7. Solar Eclipse Equipment
For any recording or photography make sure to check everything before you leave. Test all cameras and video recorders a few days in advance to make sure everything is working properly. The last thing you want is to try to take a picture and your camera is broken. You also want to get a special solar eclipse filter for your camera, because your eyes can get damaged looking at the sun through the lens also. You can purchase solar lens caps or simply stick solar filter film securely to the lens with tape.
8. Solar Eclipse Backup Plan
As this will be an event you do not want to miss, be sure to bring extra batteries for cameras if needed. For phones and recorders, make sure they are fully charged the night before. Double check you have the memory cards or sticks and that they have enough memory space to capture everything.
9. Solar Eclipse Photography
For the real photographers in the family, you may want to consider getting a tripod. Because the moon will be moving across the sky there will be various phases to capture. This can be difficult if you constantly need to readjust focus. Having a tripod makes this easier and allows you to be hands free. Let your kids get involved, letting them be photographic journalists for the day.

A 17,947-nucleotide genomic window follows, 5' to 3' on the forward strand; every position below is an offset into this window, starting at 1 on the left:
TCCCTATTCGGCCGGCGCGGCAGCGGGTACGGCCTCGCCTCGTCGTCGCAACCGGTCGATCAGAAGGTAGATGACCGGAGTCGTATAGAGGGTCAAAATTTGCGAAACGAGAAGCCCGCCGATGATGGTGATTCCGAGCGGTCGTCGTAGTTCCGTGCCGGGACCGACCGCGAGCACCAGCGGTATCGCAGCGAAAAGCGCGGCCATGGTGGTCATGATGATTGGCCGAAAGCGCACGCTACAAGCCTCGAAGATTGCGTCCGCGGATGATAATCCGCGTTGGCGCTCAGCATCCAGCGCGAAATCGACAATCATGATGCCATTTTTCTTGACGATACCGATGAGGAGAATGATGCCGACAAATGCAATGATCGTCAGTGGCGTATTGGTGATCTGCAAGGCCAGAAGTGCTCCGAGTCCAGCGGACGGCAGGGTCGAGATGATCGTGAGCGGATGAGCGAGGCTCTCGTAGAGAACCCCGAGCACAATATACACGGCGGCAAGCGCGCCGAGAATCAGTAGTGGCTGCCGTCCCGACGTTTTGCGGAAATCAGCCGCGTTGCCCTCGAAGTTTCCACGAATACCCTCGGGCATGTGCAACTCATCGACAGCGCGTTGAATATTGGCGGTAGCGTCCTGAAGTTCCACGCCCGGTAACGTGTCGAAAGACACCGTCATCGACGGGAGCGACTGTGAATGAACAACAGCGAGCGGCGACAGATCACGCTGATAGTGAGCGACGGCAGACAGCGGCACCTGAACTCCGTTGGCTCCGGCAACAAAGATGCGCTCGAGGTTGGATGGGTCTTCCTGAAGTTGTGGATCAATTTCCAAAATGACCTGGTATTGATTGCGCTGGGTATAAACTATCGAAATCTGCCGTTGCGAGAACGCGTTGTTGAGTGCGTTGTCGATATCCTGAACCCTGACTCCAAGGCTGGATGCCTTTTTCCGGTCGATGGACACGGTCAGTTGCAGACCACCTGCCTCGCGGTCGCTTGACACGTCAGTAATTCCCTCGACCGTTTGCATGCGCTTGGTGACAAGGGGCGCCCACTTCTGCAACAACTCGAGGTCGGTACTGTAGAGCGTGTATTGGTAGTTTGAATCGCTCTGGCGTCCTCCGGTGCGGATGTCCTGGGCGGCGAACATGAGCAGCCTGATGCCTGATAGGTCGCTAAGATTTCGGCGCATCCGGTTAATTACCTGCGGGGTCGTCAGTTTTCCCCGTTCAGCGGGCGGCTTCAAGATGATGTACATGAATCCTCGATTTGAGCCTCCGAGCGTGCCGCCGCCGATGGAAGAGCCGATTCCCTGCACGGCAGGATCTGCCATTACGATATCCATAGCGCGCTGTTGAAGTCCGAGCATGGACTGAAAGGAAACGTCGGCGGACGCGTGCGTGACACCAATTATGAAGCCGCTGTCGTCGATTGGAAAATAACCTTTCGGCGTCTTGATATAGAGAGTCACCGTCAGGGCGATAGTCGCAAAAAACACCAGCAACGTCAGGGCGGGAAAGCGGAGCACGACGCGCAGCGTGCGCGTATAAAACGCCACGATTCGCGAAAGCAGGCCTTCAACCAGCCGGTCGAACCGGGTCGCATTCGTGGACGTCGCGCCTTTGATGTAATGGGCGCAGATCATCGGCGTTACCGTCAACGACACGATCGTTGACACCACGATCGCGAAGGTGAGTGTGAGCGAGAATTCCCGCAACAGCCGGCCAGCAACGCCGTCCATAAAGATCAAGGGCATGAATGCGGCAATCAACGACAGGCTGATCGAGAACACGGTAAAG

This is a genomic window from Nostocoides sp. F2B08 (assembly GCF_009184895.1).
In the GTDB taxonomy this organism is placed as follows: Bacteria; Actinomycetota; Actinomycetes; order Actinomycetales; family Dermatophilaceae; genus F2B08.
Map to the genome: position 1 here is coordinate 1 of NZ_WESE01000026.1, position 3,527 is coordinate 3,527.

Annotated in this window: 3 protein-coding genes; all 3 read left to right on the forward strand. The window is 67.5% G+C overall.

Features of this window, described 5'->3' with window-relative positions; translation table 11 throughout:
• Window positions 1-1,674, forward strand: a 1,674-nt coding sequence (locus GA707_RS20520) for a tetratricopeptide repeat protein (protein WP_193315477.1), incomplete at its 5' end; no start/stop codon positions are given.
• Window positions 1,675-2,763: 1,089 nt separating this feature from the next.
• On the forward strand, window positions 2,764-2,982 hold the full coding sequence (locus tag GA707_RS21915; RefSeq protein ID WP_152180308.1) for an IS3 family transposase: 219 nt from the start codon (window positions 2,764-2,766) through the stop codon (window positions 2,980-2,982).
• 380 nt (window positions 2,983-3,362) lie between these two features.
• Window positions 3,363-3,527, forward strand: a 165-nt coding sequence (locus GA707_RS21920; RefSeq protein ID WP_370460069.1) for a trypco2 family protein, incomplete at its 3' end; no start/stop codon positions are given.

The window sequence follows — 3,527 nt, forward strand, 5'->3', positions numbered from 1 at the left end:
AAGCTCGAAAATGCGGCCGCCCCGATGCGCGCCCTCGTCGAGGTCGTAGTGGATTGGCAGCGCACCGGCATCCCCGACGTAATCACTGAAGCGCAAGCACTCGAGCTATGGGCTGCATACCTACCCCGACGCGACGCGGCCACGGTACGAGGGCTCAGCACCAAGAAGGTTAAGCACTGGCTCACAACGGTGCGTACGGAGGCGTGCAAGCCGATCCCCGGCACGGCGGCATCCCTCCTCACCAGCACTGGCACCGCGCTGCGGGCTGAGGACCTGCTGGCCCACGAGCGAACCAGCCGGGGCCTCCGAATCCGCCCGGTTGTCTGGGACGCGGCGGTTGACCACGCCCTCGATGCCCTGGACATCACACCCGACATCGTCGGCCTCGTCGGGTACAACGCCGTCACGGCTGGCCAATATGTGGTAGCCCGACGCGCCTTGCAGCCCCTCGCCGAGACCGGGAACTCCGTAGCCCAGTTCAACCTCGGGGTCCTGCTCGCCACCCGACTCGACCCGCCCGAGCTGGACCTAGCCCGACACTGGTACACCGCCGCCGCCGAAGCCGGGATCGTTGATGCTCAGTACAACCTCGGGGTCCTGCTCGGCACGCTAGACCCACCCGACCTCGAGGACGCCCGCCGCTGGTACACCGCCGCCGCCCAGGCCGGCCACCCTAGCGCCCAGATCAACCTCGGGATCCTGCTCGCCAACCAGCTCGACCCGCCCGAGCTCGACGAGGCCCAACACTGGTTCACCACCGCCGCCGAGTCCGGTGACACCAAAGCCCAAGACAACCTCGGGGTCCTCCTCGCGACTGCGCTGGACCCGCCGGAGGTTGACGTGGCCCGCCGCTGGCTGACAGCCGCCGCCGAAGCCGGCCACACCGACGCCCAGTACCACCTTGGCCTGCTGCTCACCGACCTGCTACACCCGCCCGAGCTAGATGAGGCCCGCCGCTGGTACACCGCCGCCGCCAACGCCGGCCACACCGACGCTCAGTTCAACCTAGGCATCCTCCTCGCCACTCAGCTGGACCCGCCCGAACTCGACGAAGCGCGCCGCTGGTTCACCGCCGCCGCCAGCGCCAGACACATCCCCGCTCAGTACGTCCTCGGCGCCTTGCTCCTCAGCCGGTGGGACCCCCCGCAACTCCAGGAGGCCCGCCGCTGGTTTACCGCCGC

10. Solar Eclipse & Smartphones
If you don’t have access to a camera (not surprising now that phones can do everything) you can take pictures and videos with your phone just as easily. Be sure to get a solar filter for eye protection and use a long lens so you don’t have to crop photos later. You may want to also look into a teleconverter so you can increase your focal length.
11. Being in the Solar Eclipse Moment
While the length of totality will vary depending on your location, the important thing to remember is that he event does not last long. It is actually much shorter than you think, so make your kids aware that it is only about two minutes long. Express to them the importance of seeing an event like this and make sure you are all focused. Remove all distractions like food, toys and music so your kids can really focus and enjoy. They will thank you for it later.
12. Making the Solar Eclipse Educational
With kids involved, you want to make the eclipse fun and most importantly, educational. Explain that the last one was 99 years ago so they fully understand the uniqueness of this event. Plan related activities to get them involved, such as trivia quizzes. Plan an art project with them ahead of time and let them paint, draw or re-create the eclipse in whatever artistic method they choose.Your kids will definitely enjoy the total solar eclipse as much as you if it is fun and they can learn something. Plan ahead so things run smoothly, be safe and be prepared. Total solar eclipses are not just for scientists and photographers, you can make this a treasured family experience, too.
Jennifer Fontaine is the founder of Outdoor Families Magazine, publisher of MommyHiker.com, a blog to encourage outdoor activities with children, and an activist filmmaker inspiring dynamic change in the world. She lives in Southern California with her family.